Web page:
Rebello met the issue of drone security head on. DJI suffered a major blow from the U.S. Government last year when, at the end of 2017, the Department of Homeland Security accused the Chinese company of sharing data with the Chinese government. The resulting headlines resulted in the U.S. army limiting the use of DJI products.
The accusations, said Rebello, were entirely false: “To be clear, this was not true,” he said. “…As some would say, it is fake news…It was speculation and misinformation.”
Since then, DJI has met the issue with rapid action: they’ve developed new products, they’ve engaged more with policy work, and they are making their best efforts to clear the air. “There are going to be scare stories and misinformation,” said Rebello. “That’s because people don’t understand the technology.”
DJI responded to the accusations by hiring San Francisco-based independent audit team Kivu Consulting. The auditors concluded, said Rebello, that DJI’s end users have total control over the way that their data is handled – and that DJI does not access any data or flight logs from their customers, unless they are voluntarily shared. Additionally, DJI has developed improved tools to ease user fears. Those tools include a Local Data Mode, which allows flight without any Internet data transfer, and improved geofencing.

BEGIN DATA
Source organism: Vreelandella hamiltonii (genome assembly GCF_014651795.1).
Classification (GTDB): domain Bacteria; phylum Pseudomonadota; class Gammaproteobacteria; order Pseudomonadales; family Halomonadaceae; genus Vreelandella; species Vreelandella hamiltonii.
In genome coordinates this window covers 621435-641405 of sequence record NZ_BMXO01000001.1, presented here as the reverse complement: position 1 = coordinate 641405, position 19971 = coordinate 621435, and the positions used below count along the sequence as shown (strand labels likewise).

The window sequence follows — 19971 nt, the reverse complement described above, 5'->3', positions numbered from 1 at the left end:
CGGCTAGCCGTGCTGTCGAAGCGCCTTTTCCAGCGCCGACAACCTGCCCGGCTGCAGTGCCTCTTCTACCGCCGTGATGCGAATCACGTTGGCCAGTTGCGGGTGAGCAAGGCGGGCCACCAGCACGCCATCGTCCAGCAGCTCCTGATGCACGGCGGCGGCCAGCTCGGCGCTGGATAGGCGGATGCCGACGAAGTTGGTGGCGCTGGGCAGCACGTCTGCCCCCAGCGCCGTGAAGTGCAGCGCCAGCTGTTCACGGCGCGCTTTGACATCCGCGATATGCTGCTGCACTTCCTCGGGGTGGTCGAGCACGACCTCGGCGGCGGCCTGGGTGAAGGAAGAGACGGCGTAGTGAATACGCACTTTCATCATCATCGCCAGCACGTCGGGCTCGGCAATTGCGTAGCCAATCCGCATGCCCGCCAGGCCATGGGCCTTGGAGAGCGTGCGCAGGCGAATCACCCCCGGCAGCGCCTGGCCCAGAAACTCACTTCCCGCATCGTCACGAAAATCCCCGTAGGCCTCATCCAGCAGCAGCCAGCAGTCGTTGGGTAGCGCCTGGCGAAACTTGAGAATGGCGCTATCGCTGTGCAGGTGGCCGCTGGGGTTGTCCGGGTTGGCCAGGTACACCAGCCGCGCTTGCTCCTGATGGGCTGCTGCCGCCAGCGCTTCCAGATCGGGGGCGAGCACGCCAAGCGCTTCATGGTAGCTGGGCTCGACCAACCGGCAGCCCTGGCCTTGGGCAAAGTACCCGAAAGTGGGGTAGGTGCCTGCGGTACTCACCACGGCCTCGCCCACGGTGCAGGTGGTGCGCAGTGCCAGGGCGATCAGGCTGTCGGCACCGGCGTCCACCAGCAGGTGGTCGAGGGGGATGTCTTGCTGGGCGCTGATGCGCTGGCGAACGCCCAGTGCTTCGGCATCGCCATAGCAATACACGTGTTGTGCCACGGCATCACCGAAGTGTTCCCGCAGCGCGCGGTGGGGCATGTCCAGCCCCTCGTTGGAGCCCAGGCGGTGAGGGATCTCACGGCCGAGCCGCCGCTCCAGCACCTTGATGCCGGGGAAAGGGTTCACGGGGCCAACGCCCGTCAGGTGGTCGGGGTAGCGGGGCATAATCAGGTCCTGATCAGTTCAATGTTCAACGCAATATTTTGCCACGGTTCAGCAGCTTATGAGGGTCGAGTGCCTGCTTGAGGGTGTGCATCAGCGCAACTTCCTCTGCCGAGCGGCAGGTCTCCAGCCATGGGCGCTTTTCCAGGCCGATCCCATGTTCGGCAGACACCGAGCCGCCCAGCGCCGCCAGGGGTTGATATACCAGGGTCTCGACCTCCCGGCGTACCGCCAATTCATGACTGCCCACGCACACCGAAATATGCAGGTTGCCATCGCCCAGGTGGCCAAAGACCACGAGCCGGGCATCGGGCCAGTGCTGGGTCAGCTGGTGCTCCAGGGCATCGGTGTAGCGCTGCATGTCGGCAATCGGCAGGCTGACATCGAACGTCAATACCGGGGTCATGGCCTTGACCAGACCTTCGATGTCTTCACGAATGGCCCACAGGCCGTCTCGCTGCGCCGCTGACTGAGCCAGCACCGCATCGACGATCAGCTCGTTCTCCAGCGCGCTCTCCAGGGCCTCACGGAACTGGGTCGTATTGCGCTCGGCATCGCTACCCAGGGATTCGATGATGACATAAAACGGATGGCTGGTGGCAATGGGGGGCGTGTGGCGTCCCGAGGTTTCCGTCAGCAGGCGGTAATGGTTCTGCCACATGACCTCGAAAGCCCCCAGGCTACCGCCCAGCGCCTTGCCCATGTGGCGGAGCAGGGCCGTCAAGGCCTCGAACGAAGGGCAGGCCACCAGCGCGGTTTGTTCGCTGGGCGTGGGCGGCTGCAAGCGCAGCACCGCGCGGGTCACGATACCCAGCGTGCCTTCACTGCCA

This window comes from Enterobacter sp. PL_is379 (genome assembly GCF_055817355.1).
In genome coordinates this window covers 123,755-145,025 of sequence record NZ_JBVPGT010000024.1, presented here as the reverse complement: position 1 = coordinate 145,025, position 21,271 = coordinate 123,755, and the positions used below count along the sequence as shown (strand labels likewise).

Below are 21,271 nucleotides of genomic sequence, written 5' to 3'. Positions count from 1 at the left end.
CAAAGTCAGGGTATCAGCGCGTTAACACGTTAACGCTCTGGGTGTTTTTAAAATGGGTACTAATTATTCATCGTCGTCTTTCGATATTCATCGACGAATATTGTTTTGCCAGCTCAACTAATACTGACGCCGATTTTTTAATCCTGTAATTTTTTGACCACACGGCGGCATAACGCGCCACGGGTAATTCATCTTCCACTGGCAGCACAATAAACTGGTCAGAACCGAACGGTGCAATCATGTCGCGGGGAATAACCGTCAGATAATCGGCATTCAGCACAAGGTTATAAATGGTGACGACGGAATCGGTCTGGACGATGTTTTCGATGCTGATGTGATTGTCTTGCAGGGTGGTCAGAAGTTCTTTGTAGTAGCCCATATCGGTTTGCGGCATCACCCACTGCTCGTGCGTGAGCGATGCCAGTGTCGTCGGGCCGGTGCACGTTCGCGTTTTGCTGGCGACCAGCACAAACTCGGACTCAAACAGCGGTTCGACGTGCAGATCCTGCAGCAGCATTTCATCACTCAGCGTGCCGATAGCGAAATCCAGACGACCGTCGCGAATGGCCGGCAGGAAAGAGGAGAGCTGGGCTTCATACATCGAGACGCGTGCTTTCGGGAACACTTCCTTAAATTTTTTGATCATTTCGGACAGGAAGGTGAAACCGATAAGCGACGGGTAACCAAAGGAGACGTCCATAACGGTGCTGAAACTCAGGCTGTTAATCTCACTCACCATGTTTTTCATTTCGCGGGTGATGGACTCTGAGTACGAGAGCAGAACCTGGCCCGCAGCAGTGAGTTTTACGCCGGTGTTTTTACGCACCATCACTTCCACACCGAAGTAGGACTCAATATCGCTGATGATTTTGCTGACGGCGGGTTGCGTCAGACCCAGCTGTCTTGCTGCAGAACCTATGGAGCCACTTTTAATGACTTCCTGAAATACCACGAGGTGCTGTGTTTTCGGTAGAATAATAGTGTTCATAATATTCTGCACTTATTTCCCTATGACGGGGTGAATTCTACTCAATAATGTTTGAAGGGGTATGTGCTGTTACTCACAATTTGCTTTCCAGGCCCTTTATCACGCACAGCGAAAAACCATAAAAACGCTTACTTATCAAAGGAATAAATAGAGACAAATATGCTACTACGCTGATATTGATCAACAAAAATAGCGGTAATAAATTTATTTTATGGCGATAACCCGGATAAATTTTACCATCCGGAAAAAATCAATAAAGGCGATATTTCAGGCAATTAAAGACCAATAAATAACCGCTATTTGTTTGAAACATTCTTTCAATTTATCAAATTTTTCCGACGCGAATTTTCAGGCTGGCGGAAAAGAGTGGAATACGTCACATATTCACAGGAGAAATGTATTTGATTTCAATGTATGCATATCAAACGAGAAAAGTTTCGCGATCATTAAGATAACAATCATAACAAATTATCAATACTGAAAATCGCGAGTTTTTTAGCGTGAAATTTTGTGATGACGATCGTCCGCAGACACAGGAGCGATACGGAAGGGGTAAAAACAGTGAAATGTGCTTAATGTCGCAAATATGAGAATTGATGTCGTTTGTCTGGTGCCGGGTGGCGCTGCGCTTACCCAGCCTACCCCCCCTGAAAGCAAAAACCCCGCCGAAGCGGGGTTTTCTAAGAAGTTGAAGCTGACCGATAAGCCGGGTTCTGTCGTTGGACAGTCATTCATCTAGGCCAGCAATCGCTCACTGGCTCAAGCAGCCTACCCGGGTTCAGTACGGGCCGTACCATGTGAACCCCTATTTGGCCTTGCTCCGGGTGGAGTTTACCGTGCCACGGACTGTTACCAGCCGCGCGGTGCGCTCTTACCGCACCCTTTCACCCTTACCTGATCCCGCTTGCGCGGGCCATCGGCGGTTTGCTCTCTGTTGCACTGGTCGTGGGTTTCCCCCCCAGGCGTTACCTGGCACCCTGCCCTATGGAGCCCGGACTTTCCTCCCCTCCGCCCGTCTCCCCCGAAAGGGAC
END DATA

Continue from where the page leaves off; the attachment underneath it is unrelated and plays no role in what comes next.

Still, Rebello does not deny that drone data – from any drone – can provide a risk to customers. “The risks are real,” said Rebello.
“You need to ask the right questions,” he said. “Who is the threat coming from? What is the impact?” Rebello pointed out that the security risk for drone data has many levels, and comes not only from bad actors, but from poorly trained users.
Finally, Rebello said that DJI had learned a major lesson from the incident: “We need to engage, and we need to engage early.” Rebello spoke about the companies efforts to collaborate on a set of international standards and to engage with policymakers worldwide to ensure that regulators and others are well informed about drone technology.
Miriam McNabb is the Editor-in-Chief of DRONELIFE and CEO of JobForDrones, a professional drone services marketplace, and a fascinated observer of the emerging drone industry and the regulatory environment for drones. Miriam has a degree from the University of Chicago and over 20 years of experience in high tech sales and marketing for new technologies.
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